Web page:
Target Sense primer Antisense primer Anneaing Cycles Size gene (5’ to 3’) (5’ to 3’) (°C) (N) (bp) TLR2 GCTGTTGCGTTACATCTTGGA GGCTCCGTATTGTTACCGTTT 58 40 137 TLR4 TTGCCTTCATTACAGGGACTT CAGAGCGGCTACTCAGAAACT 58 40 179 GAPDH AAGAAGGTGGTGAAGCAGGC TCCACCACCCTGTTGCTGTA 58 40 203
Progesterone inhibits TLRs/NF-kappaB pathway in traumatic brain injury 67
Fig. 2. TLR2 and TLR4 mRNA expression in the injured brains in the SV group (sham+vehicle) (n = 6), the LV group (lesion+ vehicle) (n = 6), and the LP group (lesion+progesterone) (n = 6). TBI induced a marked increase of TLR2 and TLR4 mRNA expression in the rat brain surrounding the injury site compared to the SV group. After progesterone injections, the TLR2 and TLR4 expression was significantly down-regu-lated. compared to the LV group. **p <0.01 vs the SV group, ##p <0.01 vs the LV group.
Fig. 3. NF-κB activity in the brain area surrounding the injury site in the SV group (sham+vehicle) (n = 6), the LV group (lesion+vehicle) (n = 6), and the LP group (lesion+ progesterone) (n = 6). Upper panel: EMSA autoradiography of NF-κB DNA binding activity. Lower panel: levels of NF-κB DNA binding activity quantified by computer-assisted densitometric scanning and expressed as arbitrary densito-metric units (ADU). Compared to the SV group, NF-κB binding activity measured by EMSA was significantly increased in the LV group. Compared to the LV group, progesterone sup-pressed NF-κB activation in the LP group. **p <0.01 vs the SV group, ##p <0.01 vs the LV group.
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vessels was significantly increased compared to that in the SV group (p <0.01) (Figs. 5B, 5D). In the LP group, when compared to the LV group, the number of ICAM-1-positive vessels was significantly decreased (p <0.05) (Figs. 5C, 5D). These results show that systemic injections of progesterone significantly down-regulate ICAM-1 immuno-reactivity in the injured cerebral vessels (Fig. 5D).
Apoptosis in the injured cortex. Few TUNEL-positive apoptotic cells were found in brains of the SV group (Fig. 6A). In the LV group, the apoptotic index in the cortex surrounding the injured site was significantly increased compared to the SV group (p <0.01) (Figs. 6B, 6D). In the LP group, when compared to the LV group, the apoptotic index in the injured cortex was significantly decreased (p <0.05) (Figs. 6C, 6D). These results show that progesterone administration following TBI leads to less cell death in the brain tissue surrounding the cortical contusion.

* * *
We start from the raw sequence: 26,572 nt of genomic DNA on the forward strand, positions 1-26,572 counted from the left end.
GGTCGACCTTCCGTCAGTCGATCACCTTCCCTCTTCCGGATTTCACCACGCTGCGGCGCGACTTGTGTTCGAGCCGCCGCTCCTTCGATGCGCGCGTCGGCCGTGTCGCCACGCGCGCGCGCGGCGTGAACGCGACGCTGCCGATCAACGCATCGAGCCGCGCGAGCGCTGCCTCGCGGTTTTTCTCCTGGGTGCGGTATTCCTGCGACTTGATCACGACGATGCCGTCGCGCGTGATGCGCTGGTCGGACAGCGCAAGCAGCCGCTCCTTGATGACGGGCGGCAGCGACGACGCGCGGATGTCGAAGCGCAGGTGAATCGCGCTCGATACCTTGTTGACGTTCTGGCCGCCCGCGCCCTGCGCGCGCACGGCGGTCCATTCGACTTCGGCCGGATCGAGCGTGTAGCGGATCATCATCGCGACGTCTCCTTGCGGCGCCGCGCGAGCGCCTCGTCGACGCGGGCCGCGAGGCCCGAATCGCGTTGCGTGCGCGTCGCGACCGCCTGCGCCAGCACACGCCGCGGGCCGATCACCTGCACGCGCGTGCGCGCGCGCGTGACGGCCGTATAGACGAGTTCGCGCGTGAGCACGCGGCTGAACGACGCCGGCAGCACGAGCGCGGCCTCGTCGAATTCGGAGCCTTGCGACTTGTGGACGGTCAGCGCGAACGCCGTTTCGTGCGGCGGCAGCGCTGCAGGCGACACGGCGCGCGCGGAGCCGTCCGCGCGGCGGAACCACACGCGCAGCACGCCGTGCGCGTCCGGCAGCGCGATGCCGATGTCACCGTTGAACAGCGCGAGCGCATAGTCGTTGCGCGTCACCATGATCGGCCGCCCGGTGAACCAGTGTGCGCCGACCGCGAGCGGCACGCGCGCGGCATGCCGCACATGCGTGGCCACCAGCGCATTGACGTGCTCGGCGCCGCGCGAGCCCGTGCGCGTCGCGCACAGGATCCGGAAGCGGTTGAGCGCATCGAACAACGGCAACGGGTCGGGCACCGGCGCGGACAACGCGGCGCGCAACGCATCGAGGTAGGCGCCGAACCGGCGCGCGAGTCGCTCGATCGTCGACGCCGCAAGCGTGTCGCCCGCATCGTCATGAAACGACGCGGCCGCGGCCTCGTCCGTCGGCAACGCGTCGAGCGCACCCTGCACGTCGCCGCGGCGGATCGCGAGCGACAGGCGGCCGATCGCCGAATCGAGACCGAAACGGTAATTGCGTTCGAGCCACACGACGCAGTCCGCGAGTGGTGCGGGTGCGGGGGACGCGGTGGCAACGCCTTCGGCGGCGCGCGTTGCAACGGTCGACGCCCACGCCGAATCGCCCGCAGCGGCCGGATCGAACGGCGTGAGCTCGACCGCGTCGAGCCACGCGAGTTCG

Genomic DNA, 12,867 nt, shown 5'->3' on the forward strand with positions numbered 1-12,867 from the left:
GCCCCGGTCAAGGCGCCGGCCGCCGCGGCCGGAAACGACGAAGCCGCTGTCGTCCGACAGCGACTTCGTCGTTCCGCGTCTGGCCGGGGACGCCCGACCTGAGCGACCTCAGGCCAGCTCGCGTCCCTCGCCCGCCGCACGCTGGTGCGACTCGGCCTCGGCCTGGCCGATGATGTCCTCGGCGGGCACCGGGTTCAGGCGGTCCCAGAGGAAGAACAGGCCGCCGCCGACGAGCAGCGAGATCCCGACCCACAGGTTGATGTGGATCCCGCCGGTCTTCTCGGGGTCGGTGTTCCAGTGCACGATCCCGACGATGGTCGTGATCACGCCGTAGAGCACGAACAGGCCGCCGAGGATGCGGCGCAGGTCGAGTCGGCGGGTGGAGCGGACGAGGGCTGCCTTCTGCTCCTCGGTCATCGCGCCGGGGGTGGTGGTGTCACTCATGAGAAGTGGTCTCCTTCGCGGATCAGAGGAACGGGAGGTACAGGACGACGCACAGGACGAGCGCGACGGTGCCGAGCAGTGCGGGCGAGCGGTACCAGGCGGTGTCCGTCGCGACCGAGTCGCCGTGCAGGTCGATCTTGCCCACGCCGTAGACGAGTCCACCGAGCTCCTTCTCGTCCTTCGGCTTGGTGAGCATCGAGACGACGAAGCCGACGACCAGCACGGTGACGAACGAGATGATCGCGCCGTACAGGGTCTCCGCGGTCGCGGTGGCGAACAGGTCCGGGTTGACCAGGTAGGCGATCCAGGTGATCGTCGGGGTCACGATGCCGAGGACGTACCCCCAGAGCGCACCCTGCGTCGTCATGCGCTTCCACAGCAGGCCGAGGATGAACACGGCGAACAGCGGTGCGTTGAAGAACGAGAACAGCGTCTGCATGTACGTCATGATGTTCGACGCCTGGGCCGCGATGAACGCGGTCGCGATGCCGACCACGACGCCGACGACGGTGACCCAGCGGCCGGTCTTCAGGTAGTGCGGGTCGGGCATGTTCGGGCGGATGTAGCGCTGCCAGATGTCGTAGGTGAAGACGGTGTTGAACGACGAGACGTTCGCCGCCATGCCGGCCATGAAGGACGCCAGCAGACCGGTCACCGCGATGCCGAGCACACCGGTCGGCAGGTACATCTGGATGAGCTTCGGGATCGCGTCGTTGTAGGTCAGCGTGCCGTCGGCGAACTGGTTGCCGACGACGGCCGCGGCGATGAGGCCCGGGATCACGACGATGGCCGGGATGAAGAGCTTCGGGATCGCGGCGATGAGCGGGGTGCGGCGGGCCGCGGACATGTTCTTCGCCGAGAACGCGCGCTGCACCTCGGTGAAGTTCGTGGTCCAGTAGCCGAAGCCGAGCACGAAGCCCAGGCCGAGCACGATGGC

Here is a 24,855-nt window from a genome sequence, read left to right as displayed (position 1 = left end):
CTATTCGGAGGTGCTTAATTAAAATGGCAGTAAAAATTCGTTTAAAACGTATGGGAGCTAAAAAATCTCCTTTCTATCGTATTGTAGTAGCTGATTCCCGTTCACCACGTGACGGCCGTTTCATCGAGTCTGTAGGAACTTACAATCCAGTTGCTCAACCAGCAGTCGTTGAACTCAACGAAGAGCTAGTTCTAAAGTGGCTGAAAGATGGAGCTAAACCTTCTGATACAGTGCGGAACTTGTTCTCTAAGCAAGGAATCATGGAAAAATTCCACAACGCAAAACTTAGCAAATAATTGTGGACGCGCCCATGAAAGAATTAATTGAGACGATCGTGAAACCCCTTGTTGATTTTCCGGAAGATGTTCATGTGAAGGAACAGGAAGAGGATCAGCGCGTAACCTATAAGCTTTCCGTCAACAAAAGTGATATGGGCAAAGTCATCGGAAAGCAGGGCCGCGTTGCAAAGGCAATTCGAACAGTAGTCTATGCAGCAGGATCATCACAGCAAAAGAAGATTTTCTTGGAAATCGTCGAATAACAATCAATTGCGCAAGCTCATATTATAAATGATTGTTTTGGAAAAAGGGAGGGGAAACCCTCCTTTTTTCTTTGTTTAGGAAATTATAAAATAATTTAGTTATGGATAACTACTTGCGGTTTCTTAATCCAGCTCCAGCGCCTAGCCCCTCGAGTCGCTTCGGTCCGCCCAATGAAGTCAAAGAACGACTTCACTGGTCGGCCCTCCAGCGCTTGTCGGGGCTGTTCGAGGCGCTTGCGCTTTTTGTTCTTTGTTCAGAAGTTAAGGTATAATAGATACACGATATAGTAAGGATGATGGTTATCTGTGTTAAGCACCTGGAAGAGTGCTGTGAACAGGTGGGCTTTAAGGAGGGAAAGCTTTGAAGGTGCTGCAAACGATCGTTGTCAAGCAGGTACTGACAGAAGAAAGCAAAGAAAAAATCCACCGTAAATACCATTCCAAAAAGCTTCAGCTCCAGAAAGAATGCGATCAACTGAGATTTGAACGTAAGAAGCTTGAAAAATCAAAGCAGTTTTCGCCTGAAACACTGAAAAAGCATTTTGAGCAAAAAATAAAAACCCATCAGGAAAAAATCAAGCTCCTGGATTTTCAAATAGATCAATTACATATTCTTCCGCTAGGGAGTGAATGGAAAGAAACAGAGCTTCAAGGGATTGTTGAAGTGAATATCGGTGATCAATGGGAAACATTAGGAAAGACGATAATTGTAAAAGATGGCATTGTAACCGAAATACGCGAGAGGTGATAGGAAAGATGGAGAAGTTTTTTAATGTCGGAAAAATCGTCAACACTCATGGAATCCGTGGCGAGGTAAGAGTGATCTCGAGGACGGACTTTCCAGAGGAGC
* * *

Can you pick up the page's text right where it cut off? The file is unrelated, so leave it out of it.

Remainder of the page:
The main findings of this study are: (a) TLR2 and TLR4 mRNA and NF-κB binding activity are up-regulated remarkably following TBI; (b) the levels
of IL-b, TNF-a, IL-6, and ICAM-1 in the injured brain are significantly increased after brain contusion; (c) the cortical levels of these agents related to the TLRs/NF-κB signaling pathway are suppressed by treatment with progesterone; and (d) after progesterone administration, the number of TUNEL-positive apoptotic cells in the cortex surrounding the injured site are significantly decreased. These findings suggest that progesterone attenuates the TBI-induced TLRs/NF-κB signaling pathway activation that may facilitate development of secondary brain damage following primary trauma in the rat TBI model.
Progesterone as a CNS protector following TBI.The possibility that progesterone might be beneficial as a therapeutic agent in TBI was derived from observations that females sometimes recover better from TBI compared with males, based on an animal study by Attella et al  and a clinical study by Groswasser et al . Several animal studies have suggested that progesterone modulates excitoxicity , reconstitutes the blood brain barrier [19,20], reduces cerebral edema , decreases neuronal loss, and enhances recovery from TBI . Clinical trials [4,23] have shown that moderate TBI survivors who received
Fig. 4 .Changes of inflam-matory mediators in the injured brains as determined by ELISA in the SV group (sham+vehicle) (n = 6), the LV group (lesion+vehicle) (n = 6), and the LP group (lesion+prog-esterone) (n = 6). TBI induced increased concentrations of IL-1b, TNF-a, and IL-6 in the rat brain surrounding the injury site. In the LP group, the cortical concentrations of IL-1b, TNF-a, and IL-6 were down-regulated compared to the LV group. **p <0.01 and * p <0.05 vs the SV group; #p <0.05 and ##p <0.01 vs the LV group.
Progesterone inhibits TLRs/NF-kappaB pathway in traumatic brain injury 69
progesterone were more likely to have a moderate to good outcome than controls who received a placebo; no serious adverse events were attributed to progesterone. In the current study, we found that progesterone administration following TBI reduces apoptotic cell death in the brain tissue surrounding the cortical contusion, which was also
observed by previous investigators [24,25]. However, despite the demonstrated role of progesterone in neuroprotection, none of the previous studies have focused on the TLRs/NF-κB signaling pathway in relation to cerebral inflam-mation after TBI.
Fig. 5. ICAM-1 immunohistochemistry in the injured cortex in the SV group (sham+vehicle) (n = 6), the LV group (lesion+vehicle) (n = 6), and the LP group (lesion+progesterone) (n = 6). (Panel A) SV rats show few ICAM-1 positive vessels; (Panel B) LV rats show strong ICAM-1 positive vessels stained as brown; (Panel C) LP rats show less ICAM-1 positive vessels than the LV rats (scale bar, 50 µm). (Panel D) Administration of progesterone remarkably inhibited TBI-induced up-regulation of ICAM-1 expression in cerebrovascular endothelia. **p <0.01 vs the SV group; #p <0.05 vs the LV group.
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Progesterone and TBI-induced cerebral inflam-mation. Inflammation plays an important role in the pathophysiology of TBI. Although the CNS differs from other organs because of the almost complete isolation from the blood stream mediated by the blood-brain barrier, the main steps of the immune activation within the brain follow a scenario similar to that in other organs . TBI